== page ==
After two and a half years of litigious negotiations, protests and a strike vote, faculty at the 23 Cal State campuses overwhelmingly approved a new contract with the university system.
Union members didn’t gain much – the 1% across-the-board salary increase they’d asked for was a no-go. But they did manage to stave off even more cuts.
Lillian Taiz, president of the California Faculty Association, said it was imperative for future negotiations not to concede too much in this round.
“Not being in a hole is a real victory,” Taiz said and added, “We got some small things for our members…Really important elements.”
Those elements included preventing wage cuts for summer school and extension course faculty, and securing 3-year contracts for part-time lecturer faculty. That’ll provide some job security for more than half the teaching staff at Cal State campuses.
Although fewer than half the union’s 23,000 members voted, 91 percent of those who did approved the new contract.
Taiz isn’t alone if feeling the new contract is a good deal. Mike Uhlenkamp, a spokesman for the university system, called the agreement fair “especially given the challenging budget situation that the state of California faces.”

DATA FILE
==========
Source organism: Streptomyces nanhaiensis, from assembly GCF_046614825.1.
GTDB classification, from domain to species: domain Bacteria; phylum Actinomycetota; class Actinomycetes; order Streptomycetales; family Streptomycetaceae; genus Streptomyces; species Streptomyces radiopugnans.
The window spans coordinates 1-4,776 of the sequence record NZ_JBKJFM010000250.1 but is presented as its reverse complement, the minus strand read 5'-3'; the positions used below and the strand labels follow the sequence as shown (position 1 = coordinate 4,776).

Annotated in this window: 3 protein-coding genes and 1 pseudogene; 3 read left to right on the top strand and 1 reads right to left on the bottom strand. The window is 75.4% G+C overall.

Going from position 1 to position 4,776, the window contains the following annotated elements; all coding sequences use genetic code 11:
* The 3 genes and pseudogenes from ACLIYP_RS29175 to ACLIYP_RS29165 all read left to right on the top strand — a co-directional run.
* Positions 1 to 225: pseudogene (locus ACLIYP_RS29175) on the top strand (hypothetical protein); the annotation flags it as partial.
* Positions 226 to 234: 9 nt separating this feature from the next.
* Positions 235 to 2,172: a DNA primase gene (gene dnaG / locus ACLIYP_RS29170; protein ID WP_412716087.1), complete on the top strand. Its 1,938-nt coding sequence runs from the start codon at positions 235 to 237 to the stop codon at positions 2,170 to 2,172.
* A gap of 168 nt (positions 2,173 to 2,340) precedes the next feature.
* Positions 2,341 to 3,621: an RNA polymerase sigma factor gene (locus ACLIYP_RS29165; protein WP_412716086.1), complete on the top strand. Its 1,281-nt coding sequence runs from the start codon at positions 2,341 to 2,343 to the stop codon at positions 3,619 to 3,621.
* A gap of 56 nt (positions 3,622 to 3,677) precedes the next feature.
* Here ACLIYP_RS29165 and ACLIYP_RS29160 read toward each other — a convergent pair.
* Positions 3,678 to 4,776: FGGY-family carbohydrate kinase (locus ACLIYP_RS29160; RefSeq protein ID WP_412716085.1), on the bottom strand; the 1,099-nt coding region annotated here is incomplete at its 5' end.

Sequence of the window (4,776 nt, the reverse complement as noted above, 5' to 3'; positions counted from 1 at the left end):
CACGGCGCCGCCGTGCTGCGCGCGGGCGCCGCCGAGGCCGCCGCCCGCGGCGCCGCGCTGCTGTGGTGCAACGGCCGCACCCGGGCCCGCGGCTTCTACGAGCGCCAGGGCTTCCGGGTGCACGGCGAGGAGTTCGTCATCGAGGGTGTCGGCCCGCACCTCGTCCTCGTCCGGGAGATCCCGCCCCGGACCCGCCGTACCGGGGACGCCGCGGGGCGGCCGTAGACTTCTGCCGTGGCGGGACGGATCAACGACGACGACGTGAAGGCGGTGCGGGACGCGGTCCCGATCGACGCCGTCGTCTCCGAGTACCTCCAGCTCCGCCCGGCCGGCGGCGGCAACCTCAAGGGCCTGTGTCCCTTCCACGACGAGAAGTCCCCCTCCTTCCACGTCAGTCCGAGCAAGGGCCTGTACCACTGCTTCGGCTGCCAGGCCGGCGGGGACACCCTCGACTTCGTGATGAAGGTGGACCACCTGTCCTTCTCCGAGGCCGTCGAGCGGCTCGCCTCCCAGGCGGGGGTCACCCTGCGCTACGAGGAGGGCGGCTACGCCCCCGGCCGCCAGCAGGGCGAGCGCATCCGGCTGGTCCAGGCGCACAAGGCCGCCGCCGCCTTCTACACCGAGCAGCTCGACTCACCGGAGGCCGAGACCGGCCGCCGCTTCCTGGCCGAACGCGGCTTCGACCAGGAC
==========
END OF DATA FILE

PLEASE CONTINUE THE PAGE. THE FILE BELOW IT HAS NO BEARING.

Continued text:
The 1% pay raise would have cost Cal State about $20 million. Uhlenkamp says the system hasn’t made public asked how much the new contract will cost.
Cal State schools face another $250 million in trigger cuts come November. That would be on top of the $750 million the 23 schools have lost in recent years.
Faculty members had authorized a series of 2-day rolling strikes across all 23 campuses, but they reached an agreement before the fall semester began.
The contract is not final yet. Cal State trustees will vote to ratify the agreement on September 18th. If it passes, the process will start anew in June of 2014, when this contract expires.